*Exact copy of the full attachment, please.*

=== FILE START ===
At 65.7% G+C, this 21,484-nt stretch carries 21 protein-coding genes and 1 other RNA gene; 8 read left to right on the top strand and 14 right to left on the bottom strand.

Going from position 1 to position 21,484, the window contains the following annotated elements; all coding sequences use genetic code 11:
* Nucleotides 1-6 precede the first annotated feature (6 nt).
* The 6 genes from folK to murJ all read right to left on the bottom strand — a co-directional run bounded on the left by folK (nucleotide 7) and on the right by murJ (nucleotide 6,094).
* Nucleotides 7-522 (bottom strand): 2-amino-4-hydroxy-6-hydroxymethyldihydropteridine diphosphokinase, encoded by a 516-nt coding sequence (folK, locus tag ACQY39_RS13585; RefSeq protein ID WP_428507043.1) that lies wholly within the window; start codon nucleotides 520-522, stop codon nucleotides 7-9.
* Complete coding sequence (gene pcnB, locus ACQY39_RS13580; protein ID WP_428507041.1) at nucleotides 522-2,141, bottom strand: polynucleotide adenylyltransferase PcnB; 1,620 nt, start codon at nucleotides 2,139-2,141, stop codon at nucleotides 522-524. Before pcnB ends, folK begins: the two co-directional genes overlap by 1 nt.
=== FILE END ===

At 65.7% G+C, this 21,484-nt stretch carries 21 protein-coding genes and 1 other RNA gene; 8 read left to right on the top strand and 14 right to left on the bottom strand.

Going from position 1 to position 21,484, the window contains the following annotated elements; all coding sequences use genetic code 11:
* Nucleotides 1-6 precede the first annotated feature (6 nt).
* The 6 genes from folK to murJ all read right to left on the bottom strand — a co-directional run bounded on the left by folK (nucleotide 7) and on the right by murJ (nucleotide 6,094).
* Nucleotides 7-522 (bottom strand): 2-amino-4-hydroxy-6-hydroxymethyldihydropteridine diphosphokinase, encoded by a 516-nt coding sequence (folK, locus tag ACQY39_RS13585; RefSeq protein ID WP_428507043.1) that lies wholly within the window; start codon nucleotides 520-522, stop codon nucleotides 7-9.
* Complete coding sequence (gene pcnB, locus ACQY39_RS13580; protein ID WP_428507041.1) at nucleotides 522-2,141, bottom strand: polynucleotide adenylyltransferase PcnB; 1,620 nt, start codon at nucleotides 2,139-2,141, stop codon at nucleotides 522-524. Before pcnB ends, folK begins: the two co-directional genes overlap by 1 nt.